• “Art and Greg, I’m afraid you are beating your heads against brick walls debating with Don about ’70′s music”

    You better believe it! I can rant for hours on the subject of disco alone! Any decade that could produce “Kung Fu Fighting” was cursed beyond redemption.

  • I was never a big Bowie fan, although I did like Space Odessy (Ground Control to Major Tom). As for Traffic, their frontman Steve Winwood is a first rate musician, The same could be said for Phil Collins, although I was never too much into Genesis.

    As for Chicago, 25 or 6 to 4 was the most brilliant blend of hard rock and Latin jazz ever produced, meaningless lyrics notwithstanding. Terry Kath’s smoking guitar solo against the horn emsemble backdrop is one for the ages.

    Mass marketing in music existed with the WWII big band as much as it did with music afterward. That can both a good and bad thing.

    There was one duo in 70’s, Seals and Crofts of Summer Breeze and Diamond Girl fame that, one year after Poe v. Wade, put out probably the very first explicitly pro-life song called Unborn Child. Unfortunately, it never got any real airplay, due in part to pro-abort groups pressuring radio stations not to play that song and organizing boycotts of their concerts. These guys were not even Christians. They were devout Bahai’ Faith followers. But they deserve a great deal of credit for putting their careers on the line to record and release that song which was the title track of the album. I know of at least of few examples of women who decided not to go through with their abortions after hearing that song. I wish more pro-lifers knew this and gave these guys the recognition they deserve for that effort.

    If you watch the video on the You Tube page, you’ll find the comments interesting.

  • Any decade that could produce “Kung Fu Fighting”[and ABBA} was cursed beyond redemption.

    In the word of Charles Dickens, “It was the best of times and the worst of times.”

  • Art and Greg, I’m afraid you are beating your heads against brick walls debating with Don about ’70′s music – I gave up a couple of years ago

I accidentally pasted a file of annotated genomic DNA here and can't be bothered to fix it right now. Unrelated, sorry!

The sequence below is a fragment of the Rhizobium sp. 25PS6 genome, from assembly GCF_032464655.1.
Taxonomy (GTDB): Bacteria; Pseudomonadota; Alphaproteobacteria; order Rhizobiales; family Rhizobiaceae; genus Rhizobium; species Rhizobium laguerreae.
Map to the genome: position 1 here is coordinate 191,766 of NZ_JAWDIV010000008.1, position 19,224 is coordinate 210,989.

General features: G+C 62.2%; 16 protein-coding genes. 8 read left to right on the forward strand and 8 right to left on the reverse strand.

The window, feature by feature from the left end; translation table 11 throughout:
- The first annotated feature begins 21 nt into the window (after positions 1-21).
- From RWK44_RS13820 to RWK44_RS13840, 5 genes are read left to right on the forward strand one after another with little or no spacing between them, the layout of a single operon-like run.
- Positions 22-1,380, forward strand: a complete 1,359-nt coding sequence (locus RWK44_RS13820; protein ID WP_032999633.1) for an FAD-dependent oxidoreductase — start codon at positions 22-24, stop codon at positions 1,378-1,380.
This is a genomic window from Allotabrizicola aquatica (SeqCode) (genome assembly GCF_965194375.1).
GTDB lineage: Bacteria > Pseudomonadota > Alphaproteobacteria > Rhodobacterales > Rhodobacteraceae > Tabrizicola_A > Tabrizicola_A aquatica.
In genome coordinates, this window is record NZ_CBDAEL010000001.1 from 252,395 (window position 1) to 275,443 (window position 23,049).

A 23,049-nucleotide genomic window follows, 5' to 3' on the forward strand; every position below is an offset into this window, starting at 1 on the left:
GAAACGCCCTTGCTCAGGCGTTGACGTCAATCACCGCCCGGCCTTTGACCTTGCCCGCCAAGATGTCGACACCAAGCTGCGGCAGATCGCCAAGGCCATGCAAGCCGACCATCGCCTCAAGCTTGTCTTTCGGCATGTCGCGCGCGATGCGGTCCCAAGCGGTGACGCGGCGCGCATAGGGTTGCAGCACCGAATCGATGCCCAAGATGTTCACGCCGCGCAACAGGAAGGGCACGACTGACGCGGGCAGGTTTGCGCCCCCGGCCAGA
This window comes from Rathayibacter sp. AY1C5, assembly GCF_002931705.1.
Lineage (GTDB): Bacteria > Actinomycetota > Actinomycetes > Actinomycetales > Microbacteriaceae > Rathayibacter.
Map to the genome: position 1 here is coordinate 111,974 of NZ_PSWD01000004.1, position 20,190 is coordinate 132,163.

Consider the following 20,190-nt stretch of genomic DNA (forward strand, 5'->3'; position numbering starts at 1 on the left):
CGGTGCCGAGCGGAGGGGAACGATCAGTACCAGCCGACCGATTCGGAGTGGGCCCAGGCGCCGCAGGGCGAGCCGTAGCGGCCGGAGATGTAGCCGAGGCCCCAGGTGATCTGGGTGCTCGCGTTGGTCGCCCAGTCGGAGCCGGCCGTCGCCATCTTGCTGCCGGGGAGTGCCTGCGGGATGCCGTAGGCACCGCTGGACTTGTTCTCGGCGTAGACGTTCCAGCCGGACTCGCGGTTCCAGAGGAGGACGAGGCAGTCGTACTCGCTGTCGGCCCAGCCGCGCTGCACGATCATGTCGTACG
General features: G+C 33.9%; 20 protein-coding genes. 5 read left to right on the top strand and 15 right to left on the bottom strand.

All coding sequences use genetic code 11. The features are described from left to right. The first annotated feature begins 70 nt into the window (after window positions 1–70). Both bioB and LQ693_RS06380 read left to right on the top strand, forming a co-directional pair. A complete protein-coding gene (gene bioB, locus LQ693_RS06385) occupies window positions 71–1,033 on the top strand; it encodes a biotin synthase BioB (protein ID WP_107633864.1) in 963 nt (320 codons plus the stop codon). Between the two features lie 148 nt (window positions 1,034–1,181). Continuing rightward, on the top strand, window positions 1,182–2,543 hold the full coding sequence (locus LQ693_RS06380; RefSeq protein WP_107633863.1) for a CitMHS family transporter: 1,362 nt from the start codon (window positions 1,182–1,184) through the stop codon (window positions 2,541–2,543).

I am not sure what he has against Carl Douglas. ABBA was insipid, but what do you expect from Scandinavia?

    The trouble is, if a decade is peculiarly cursed, you have to ask what was being produced in any other decade. In my house, we bought some Time-Life CDs a number of years ago of popular music sorted by the decade. You expose yourself not just to Sinatra and Rosemary Clooney but a mess of other material on the radio ca. 1950 and you realize (pace Jo Stafford) that the advent of rock music was not in and of itself an indicator of decadence. Operetta was evidently quite popular co-incident with Swing. (Both Opera and Operetta are an assault on the senses).

    My last two visits to art museums (in 1997 and 1999 respectively, one in Quebec City and one in Seattle) persuaded me that unless a museum or gallery has a discrete commitment to displaying representational art produced prior to about 1920, you will have a depressing time of it. It is not hard to pick out the gems in popular music, but in the art world, it has grown difficult to imagine anything with the imprimatur of the art establishment would ever be worth viewing. You can go to crafts fairs, I guess, but you run the risk of your wife retaliating against you for some slight by hoovering up a mess of macrame and hanging it in your living room.

    The most notable innovation in popular music since 1979 have been the advent of that horrible anti-music called ‘rap’ or ‘hip-hop’. That really is a curse. (And just who is this ‘Katy Perry’ person???)

  • It was the 1950s that saw the switch from “music that people already liked being sold in recorded form” to “mass marketed recordings that influenced what people liked” due to the explosion of the number of radio stations and recording studios. This is why in just 10 short years, popular music went from Frank Sinatra, Benny Goodman, Tommy Dorsey and Arte Shaw (complete with 15-20 member mini-orchestras) to “Rock Around the Clock” and “At The Hop.”

    Just as Marchall McLuhan later predicted in “Understanding Media” that TV would fundamentally alter the way people actually percieve thier surroundings, the increased affordability and supply of recorded music in the 1950s affected its substance, so that quicker, easier and cheaper-to-produce releases became the norm in order for music businesses to maximize profits.

    Just like today with social media and pocket video and communication devices – what people find themselves able to do now that they could not before will then become the standard.